Dachau was liberated by American troops on April 29, 1945. Among their most-gruesome discoveries were railroad cars filled with Jewish prisoners who had died en route to the camp and had been left to decompose. American and British media coverage of Dachau and other newly liberated camps—which included photographs published in magazines and newsreel footage shown in cinemas—profoundly shaped the public’s understanding of the atrocities that had occurred.
The opening of the camp, with a capacity for 5,000 prisoners was announced by Heinrich Himmler, Reichsfuhrer SS at a press conference held on 20 March 1933. The first group of so-called protective-custody, consisting mainly of Communists and Social Democrats was brought to the camp on 22 March 1933. They were guarded by Bavarian state police until the camp was taken over by the SS on 11 April 1933.
Although she struggled with resentment towards her late husband for his womanizing and marital neglect, Emilie still had profound love for Schindler. Revealing her internal dialogue when she visited his tomb almost 40 years after his passing, she had said to him: "At last we meet again . . .I have received no answer, my dear, I do not know why you abandoned me . . . But what not even your death or my old age can change is that we are still married, this is how we are before God. I have forgiven you everything, everything. . ."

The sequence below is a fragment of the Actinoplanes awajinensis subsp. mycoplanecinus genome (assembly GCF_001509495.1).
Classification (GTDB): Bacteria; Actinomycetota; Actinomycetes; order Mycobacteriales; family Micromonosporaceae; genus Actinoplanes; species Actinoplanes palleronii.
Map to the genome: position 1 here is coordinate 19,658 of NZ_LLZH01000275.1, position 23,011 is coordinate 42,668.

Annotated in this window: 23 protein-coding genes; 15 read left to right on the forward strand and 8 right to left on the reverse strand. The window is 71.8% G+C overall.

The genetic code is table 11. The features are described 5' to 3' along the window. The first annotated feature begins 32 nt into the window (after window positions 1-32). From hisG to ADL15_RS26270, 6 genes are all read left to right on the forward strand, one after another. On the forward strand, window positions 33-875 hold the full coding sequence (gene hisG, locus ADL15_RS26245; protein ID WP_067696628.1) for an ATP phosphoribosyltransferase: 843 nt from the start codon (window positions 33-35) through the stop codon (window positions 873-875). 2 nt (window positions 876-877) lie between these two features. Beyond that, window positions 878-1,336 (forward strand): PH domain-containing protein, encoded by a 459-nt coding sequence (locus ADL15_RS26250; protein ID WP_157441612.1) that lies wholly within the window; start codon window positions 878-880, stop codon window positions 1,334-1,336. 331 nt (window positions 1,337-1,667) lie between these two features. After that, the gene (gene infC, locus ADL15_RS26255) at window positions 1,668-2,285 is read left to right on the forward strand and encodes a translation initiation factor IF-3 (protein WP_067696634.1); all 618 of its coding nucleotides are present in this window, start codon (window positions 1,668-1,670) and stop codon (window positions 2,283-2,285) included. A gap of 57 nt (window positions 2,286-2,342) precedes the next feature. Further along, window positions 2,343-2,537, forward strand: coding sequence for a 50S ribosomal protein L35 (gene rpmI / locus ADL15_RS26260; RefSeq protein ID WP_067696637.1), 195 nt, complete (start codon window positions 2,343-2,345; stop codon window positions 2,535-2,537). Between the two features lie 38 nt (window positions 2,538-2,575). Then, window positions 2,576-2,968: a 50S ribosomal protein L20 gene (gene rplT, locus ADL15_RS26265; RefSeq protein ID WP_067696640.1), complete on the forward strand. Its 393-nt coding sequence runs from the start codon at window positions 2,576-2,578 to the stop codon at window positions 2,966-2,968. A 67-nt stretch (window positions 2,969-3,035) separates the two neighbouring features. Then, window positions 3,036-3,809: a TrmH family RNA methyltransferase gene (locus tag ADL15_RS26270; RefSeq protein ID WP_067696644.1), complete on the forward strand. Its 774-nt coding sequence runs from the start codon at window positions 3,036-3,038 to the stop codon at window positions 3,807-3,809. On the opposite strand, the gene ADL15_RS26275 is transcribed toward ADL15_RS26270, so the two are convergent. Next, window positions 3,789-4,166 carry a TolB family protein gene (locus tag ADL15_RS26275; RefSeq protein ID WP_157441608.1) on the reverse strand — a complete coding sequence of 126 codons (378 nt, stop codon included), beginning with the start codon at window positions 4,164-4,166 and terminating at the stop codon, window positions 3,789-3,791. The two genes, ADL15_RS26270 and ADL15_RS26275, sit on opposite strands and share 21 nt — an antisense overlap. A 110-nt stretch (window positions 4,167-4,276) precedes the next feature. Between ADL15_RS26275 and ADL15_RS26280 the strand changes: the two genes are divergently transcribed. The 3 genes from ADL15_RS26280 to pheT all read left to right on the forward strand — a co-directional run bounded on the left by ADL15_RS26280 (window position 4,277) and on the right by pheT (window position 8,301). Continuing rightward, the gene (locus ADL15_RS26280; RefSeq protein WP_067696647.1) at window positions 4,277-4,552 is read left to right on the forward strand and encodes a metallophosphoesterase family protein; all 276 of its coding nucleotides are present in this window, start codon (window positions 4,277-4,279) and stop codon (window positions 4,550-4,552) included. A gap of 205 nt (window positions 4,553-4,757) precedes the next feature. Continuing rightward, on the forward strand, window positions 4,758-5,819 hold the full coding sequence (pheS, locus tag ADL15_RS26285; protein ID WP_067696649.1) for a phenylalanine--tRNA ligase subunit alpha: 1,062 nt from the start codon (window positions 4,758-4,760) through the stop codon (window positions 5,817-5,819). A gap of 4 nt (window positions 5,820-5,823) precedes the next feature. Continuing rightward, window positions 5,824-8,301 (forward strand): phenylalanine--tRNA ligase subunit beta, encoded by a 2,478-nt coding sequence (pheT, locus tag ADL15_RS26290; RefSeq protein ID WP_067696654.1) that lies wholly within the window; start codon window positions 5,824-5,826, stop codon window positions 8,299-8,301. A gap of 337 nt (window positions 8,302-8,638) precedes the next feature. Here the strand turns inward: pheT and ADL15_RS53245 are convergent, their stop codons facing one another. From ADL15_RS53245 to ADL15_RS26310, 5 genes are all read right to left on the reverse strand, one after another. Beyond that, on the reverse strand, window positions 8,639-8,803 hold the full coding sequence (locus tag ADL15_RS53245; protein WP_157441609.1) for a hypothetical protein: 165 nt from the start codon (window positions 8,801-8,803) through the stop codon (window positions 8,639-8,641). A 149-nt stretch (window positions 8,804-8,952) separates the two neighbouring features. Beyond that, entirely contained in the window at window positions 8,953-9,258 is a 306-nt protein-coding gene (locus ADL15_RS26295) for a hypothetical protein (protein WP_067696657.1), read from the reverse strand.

In early 1937, the SS, using prisoner labor, initiated construction of a large complex of buildings on the grounds of the original camp. The construction was officially completed in mid-August 1938 and the camp remained essentially unchanged and in operation until 1945. A crematorium that was next to, but not directly accessible from within the camp, was erected in 1942. KZ Dachau was therefore the longest running concentration camp of the Third Reich. The Dachau complex included other SS facilities beside the concentration camp—a leader school of the economic and civil service, the medical school of the SS, etc. The camp at that time was called a "protective custody camp," and occupied less than half of the area of the entire complex.[13]